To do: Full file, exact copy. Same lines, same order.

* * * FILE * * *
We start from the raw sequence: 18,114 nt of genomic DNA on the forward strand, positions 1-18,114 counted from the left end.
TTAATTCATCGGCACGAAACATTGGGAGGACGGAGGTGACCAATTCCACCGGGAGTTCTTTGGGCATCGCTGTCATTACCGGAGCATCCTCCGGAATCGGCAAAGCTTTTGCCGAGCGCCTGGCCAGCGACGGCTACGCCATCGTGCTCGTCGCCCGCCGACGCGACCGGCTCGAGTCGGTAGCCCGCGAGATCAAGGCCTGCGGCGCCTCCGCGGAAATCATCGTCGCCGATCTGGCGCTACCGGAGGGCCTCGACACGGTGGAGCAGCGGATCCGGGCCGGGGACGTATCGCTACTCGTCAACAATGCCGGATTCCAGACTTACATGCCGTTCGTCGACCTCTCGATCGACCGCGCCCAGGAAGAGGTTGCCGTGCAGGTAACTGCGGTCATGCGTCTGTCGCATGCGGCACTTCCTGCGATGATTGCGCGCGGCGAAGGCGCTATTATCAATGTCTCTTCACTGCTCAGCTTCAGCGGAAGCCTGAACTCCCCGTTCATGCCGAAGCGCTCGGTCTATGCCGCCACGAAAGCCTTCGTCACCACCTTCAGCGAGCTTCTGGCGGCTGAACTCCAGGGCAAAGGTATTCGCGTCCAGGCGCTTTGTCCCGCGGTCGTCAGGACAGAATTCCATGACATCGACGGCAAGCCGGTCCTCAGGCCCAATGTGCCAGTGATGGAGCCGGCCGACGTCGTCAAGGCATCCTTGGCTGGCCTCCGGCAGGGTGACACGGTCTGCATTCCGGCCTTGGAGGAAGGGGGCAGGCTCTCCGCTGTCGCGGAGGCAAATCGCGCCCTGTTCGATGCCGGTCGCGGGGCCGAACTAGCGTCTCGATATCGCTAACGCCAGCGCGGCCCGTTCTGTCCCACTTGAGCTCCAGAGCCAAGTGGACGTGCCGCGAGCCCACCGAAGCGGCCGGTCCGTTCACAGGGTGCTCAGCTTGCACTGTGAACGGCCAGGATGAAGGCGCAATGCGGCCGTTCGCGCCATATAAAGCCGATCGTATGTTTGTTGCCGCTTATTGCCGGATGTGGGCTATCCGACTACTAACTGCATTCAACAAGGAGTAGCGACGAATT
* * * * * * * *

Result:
We start from the raw sequence: 18,114 nt of genomic DNA on the forward strand, positions 1-18,114 counted from the left end.
TTAATTCATCGGCACGAAACATTGGGAGGACGGAGGTGACCAATTCCACCGGGAGTTCTTTGGGCATCGCTGTCATTACCGGAGCATCCTCCGGAATCGGCAAAGCTTTTGCCGAGCGCCTGGCCAGCGACGGCTACGCCATCGTGCTCGTCGCCCGCCGACGCGACCGGCTCGAGTCGGTAGCCCGCGAGATCAAGGCCTGCGGCGCCTCCGCGGAAATCATCGTCGCCGATCTGGCGCTACCGGAGGGCCTCGACACGGTGGAGCAGCGGATCCGGGCCGGGGACGTATCGCTACTCGTCAACAATGCCGGATTCCAGACTTACATGCCGTTCGTCGACCTCTCGATCGACCGCGCCCAGGAAGAGGTTGCCGTGCAGGTAACTGCGGTCATGCGTCTGTCGCATGCGGCACTTCCTGCGATGATTGCGCGCGGCGAAGGCGCTATTATCAATGTCTCTTCACTGCTCAGCTTCAGCGGAAGCCTGAACTCCCCGTTCATGCCGAAGCGCTCGGTCTATGCCGCCACGAAAGCCTTCGTCACCACCTTCAGCGAGCTTCTGGCGGCTGAACTCCAGGGCAAAGGTATTCGCGTCCAGGCGCTTTGTCCCGCGGTCGTCAGGACAGAATTCCATGACATCGACGGCAAGCCGGTCCTCAGGCCCAATGTGCCAGTGATGGAGCCGGCCGACGTCGTCAAGGCATCCTTGGCTGGCCTCCGGCAGGGTGACACGGTCTGCATTCCGGCCTTGGAGGAAGGGGGCAGGCTCTCCGCTGTCGCGGAGGCAAATCGCGCCCTGTTCGATGCCGGTCGCGGGGCCGAACTAGCGTCTCGATATCGCTAACGCCAGCGCGGCCCGTTCTGTCCCACTTGAGCTCCAGAGCCAAGTGGACGTGCCGCGAGCCCACCGAAGCGGCCGGTCCGTTCACAGGGTGCTCAGCTTGCACTGTGAACGGCCAGGATGAAGGCGCAATGCGGCCGTTCGCGCCATATAAAGCCGATCGTATGTTTGTTGCCGCTTATTGCCGGATGTGGGCTATCCGACTACTAACTGCATTCAACAAGGAGTAGCGACGAATT